A second case, Cabarrus County Bd. of Educ. v. Dept’ of State Treasurer, focused on state lawmakers’ efforts to rein in the practice of pension spiking for high-paid government executives. A 2014 state law aimed to cut off the practice. As applied to the case of a retiring Cabarrus school superintendent, the law could have cost the local school system $208,000.

But the school board went to court. It challenged the process the state retirement system used in developing a formula for pension-spiking penalties.

Six members of the N.C. Supreme Court agreed that the state had followed the wrong procedure. Once again, Newby stood alone in dissent.

He described the 2014 anti-spiking law as the General Assembly’s attempt to address “an imminent threat to the solvency of the entire State Retirement System.” “When it passed the pertinent anti-pension spiking provision, it required the Board of Trustees of the State Retirement System … to adopt a ‘cap factor’ recommended by an actuary, and specifically described the procedures the Board must follow,” Newby wrote. “The Board expeditiously proceeded according to this process.”

“Now the majority creates a five-year gap in this law’s enforcement,” Newby noted. “The legislature determined that quick action by the Retirement System was necessary to keep the retirement fund solvent.” The majority decision thwarts that legislative intent, according to the one dissenting justice.

Most N.C. Supreme Court decisions are still unanimous. Thirty-two of 43 opinions (74%) handed down this year have had no dissenters. But in this relatively collegial atmosphere, Newby stands out from the six Democrats.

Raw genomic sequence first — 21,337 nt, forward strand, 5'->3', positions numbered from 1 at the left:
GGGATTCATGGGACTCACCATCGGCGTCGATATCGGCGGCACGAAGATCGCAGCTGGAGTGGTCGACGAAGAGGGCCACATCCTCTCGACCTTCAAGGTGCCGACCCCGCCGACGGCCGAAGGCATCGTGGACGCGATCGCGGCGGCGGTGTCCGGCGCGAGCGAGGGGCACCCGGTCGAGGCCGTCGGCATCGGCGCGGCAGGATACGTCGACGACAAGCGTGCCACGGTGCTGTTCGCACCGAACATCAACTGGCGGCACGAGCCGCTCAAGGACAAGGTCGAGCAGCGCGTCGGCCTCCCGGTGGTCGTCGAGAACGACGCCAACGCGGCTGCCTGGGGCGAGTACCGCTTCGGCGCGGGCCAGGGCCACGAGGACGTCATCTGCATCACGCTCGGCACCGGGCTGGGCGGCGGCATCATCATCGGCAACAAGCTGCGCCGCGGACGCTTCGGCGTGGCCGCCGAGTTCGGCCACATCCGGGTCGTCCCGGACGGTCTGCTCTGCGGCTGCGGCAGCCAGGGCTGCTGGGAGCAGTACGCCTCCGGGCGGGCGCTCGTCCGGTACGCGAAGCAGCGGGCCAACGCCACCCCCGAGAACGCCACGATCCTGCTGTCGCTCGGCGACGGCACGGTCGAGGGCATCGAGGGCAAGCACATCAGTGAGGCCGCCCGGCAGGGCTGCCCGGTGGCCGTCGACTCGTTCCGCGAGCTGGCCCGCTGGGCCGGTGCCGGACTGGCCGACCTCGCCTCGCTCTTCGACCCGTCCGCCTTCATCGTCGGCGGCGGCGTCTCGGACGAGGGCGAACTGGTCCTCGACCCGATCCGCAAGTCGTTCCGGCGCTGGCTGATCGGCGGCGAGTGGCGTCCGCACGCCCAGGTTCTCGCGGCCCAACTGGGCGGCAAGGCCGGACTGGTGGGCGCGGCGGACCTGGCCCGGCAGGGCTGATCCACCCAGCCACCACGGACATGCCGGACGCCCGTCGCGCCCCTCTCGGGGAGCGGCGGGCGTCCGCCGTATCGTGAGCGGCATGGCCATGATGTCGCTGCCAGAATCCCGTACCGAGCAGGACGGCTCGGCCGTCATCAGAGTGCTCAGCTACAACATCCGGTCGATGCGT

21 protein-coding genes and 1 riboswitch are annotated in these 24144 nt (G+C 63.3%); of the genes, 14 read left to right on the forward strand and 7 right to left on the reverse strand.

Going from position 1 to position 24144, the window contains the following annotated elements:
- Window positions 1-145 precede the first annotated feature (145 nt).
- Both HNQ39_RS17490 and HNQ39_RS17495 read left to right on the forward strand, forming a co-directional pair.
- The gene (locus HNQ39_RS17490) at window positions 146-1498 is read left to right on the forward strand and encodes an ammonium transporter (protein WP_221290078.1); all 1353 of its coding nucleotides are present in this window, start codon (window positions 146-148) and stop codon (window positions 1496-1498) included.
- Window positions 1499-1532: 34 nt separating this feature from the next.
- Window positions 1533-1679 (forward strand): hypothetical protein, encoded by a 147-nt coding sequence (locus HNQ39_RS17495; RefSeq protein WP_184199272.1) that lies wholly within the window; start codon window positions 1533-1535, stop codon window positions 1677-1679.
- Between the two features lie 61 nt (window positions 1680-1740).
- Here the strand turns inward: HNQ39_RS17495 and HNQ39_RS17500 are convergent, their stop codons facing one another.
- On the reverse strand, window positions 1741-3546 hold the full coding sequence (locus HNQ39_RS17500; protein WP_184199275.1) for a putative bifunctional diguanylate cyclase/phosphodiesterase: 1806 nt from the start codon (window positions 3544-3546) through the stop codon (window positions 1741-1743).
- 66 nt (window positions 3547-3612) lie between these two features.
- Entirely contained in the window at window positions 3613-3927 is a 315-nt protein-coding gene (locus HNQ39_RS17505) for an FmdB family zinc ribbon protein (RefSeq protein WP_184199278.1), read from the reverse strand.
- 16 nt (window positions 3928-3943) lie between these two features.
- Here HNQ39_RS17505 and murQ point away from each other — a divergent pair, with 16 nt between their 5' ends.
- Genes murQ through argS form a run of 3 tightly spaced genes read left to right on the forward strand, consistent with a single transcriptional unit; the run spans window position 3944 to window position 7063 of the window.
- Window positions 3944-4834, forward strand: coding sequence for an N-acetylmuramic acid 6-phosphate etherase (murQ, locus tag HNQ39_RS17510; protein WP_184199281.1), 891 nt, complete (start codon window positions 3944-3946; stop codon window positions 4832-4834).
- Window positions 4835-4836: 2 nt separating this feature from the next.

Chief Justice Cheri Beasley is the only member of the court to side with the majority in every case this year (disregarding one unresolved case that ended in a 3-3 deadlock.) Three other justices have dissented just once. Justices Anita Earls and Michael Morgan have dissented three times apiece.

Newby has dissented seven times, giving him the lowest rate (84%) of voting with the majority. He also has the lowest agreement rates with fellow justices. He and Earls have the lowest rate of agreement (33 of 43 cases, or 77%) among any pair of justices.

Pick any justice on the court, and that justice has agreed with other colleagues more often than with Newby this year. The one exception is Morgan, who has agreed with Newby as often as he as agreed with Earls.

This divergence between the one Republican and the six Democrats could help voters make choices as they head to the polls in November. Newby is challenging Beasley in the race for chief justice of the N.C. Supreme Court. Newby’s seat as associate justice is open, and Justice Mark Davis is trying to win a full term after gaining an appointment to the high court.

It’s unlikely that Beasley and Newby will engage in public, campaign-style policy debates. Voters will have to gather clues about their different legal views from their disagreements on the bench. Those disagreements include the recent hog farm “slush fund” and pension-spiking cases.

Mitch Kokai is senior political analyst for the John Locke Foundation.